Five years ago, there were about 10,000 wells spread across Wyoming. By the end of 2007, the federal Bureau of Land Management estimates that 30,000 wells will be pumping natural gas. Watch a bird's eye view of a natural gas field »
Companies such as Shell, EnCana, BP and Questar operate the rigs.
"The West is the last unexploited frontier for gas reserves in the U.S.," said Fadel Gheit, an Oppenheimer and Co. senior energy analyst. "Market prices are skyrocketing. We've drilled the Gulf of Mexico down to Swiss cheese."
But Gheit concedes, "It's not good for the environment, no question."
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On a June morning, standing in the middle of one of Wyoming's largest gas fields, Brian Rutledge, a wildlife biologist and the executive director of the Audubon Society of Wyoming, surveys acres of endless sage brush and rigs in the distance.
"These lands are some of the last vestiges of the American West we have, home to hundreds of species who won't survive if their habitat is fragmented by rigs," he said. "Once it's gone, it's gone. A boom goes bust eventually."
"We have to ask ourselves, 'Is getting cheaper gas now worth the future cost to the land?' "
Recent studies have shown the sage grouse and mule deer are in jeopardy, their habitat hurt by gas drilling, biologists say. Power lines are convenient places for raptors and other grouse predators to perch. Rigs sit on sagebrush, the grouse's primary food source. And loud activity disrupts the grouse's mating rituals.
Mule deer are down by 42 percent in areas where drilling is prevalent, according to a 2006 study conducted by independent ecologists and biologists and paid for by gas corporation Questar.
Gas corporations are required to perform wildlife analysis of lands where they intend to drill. Between 2001 and 2005, University of Montana biologist David Naugle attached radio collars to birds in and outside gas fields in northeast Wyoming.
He found as much as an 80 percent reduction in adult birds inside the Powder River Basin, a hot spot of gas production.
Matt Holloran performed his doctoral thesis at the University of Wyoming on the effect of gas drilling on the grouse on the Pinedale Anticline.
"It's getting worse over time," said Holloran, now a senior ecologist with a private conservation firm.
The U.S. Fish and Wildlife Service opted not to classify the bird as endangered in 2005. But a representative said the recent numbers are alarming and the agency may move to reassess the decision. See a sample of endangered species around the country »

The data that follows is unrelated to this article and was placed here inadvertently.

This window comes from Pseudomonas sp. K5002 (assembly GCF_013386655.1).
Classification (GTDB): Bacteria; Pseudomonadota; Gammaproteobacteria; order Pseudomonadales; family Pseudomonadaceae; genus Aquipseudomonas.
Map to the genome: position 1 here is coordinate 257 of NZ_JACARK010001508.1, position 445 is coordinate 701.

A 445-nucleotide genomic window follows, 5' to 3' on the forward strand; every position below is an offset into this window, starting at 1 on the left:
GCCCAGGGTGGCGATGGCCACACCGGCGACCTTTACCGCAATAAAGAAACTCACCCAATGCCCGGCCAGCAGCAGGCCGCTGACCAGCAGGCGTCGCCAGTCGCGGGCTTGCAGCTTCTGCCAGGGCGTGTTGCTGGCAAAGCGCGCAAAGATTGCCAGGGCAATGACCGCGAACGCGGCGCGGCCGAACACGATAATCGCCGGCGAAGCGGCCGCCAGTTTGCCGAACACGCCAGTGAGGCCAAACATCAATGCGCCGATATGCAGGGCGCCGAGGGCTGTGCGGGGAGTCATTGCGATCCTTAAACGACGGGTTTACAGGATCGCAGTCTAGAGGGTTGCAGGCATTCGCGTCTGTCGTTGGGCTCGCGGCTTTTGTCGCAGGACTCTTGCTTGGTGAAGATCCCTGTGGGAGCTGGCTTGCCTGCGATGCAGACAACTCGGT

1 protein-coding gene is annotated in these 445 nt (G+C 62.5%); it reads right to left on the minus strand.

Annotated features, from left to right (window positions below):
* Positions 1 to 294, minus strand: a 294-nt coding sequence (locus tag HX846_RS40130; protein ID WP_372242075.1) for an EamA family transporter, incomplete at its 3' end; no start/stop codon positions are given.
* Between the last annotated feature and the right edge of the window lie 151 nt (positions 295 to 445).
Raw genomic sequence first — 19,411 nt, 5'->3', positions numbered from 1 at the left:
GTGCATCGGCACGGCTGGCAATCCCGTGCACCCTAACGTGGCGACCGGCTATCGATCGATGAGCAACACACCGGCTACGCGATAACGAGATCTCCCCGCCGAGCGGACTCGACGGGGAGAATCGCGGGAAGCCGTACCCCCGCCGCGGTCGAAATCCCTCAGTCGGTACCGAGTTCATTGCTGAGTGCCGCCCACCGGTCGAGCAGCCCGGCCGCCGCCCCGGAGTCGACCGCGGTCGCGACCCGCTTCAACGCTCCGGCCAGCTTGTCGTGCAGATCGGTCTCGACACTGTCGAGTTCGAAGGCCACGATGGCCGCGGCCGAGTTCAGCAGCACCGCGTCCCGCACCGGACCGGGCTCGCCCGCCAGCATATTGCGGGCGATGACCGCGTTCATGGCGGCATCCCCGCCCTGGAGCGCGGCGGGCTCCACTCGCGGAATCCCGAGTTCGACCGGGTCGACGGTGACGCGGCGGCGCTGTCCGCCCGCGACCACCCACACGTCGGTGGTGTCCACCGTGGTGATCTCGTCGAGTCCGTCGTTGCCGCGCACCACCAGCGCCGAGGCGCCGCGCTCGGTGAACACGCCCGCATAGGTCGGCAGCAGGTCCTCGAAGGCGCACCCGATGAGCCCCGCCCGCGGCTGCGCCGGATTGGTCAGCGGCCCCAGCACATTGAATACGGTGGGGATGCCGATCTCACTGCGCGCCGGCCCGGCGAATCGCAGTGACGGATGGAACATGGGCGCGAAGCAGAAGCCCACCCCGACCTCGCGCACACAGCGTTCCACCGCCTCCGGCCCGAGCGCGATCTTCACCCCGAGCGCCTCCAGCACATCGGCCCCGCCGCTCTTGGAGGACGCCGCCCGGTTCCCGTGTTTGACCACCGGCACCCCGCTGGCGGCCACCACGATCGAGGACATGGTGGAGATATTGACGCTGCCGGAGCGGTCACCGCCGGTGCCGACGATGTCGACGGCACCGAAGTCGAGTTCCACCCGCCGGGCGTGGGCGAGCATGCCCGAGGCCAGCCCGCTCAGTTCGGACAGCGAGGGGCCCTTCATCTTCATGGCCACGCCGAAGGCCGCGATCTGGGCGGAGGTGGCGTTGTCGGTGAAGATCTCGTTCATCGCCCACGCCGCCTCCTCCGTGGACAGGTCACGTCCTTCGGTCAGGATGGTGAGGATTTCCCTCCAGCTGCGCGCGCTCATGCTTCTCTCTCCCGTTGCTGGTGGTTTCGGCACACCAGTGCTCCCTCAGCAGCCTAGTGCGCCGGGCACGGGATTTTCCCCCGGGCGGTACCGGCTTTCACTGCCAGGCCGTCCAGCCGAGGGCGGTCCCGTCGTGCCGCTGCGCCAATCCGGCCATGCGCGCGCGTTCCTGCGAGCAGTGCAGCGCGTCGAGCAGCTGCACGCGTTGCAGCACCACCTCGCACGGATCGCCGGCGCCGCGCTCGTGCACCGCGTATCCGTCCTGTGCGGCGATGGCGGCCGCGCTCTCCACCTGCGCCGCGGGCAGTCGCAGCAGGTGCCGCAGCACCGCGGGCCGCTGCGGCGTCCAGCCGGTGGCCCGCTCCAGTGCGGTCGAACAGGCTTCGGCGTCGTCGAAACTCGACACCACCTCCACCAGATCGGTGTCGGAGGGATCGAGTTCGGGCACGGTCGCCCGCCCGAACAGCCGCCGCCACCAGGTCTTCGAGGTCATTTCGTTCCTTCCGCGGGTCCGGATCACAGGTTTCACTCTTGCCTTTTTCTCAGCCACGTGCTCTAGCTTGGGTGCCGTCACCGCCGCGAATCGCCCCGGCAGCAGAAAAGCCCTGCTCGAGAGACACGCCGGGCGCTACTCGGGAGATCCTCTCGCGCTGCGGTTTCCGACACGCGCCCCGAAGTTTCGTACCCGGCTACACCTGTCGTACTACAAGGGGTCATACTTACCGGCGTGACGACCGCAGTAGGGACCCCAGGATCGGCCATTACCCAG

So concerned by the grouse's dwindling numbers, Wyoming Gov. Dave Freudenthal called a summit on the bird last month, drawing hundreds of conservationists, scientists and gas industry executives.
"We have a bull's-eye on our back," Freudenthal said. "I see it as an imbalance. The BLM has one objective and that is drilling. It wasn't always this way. There used to be some concern for habitat preservation, and I'm worried that's gone out the door."
Freudenthal's comments were echoed in more than 90,000 letters the public submitted to the BLM in June objecting to the agency's plan to allow 8,000 more gas wells on 1.6 million acres in a field near Pinedale.

Wednesday, July 11, 2007

Endeavour moves to launch pad

CAPE CANAVERAL, Florida (AP) -- Space shuttle Endeavour arrived at its launch pad early Wednesday for a flight to send teacher-turned-astronaut Barbara Morgan and six crewmates to the international space station.

It's been a nearly five-year wait for Endeavour, and the shuttle has nothing on Morgan: She's been waiting 22 years.
In 1985, Morgan was picked as Christa McAuliffe's backup to become the first teacher in space under a special NASA program.
Then the shuttle Challenger carrying McAuliffe exploded shortly after liftoff in 1986, and Morgan returned to teaching. In 1998, she was selected as a full-fledged astronaut.
On her first mission, set for August, Morgan will operate the shuttle's robotic arm, coordinate the transfer of cargo and talk from space to students at three schools, if the mission is extended.
The shuttle crew will also deliver a new truss segment, 5,000 pounds of cargo and fix a gyroscope which helps control the station's position.
"It has a little bit of everything," said Matt Abbott, lead shuttle flight director.
Endeavour's 3.4-mile journey aboard the massive crawler-transporter from the Vehicle Assembly Building took seven hours, getting the shuttle to its launch pad shortly after 3 a.m. It was a day late because the weather had nixed plans to move it early Tuesday.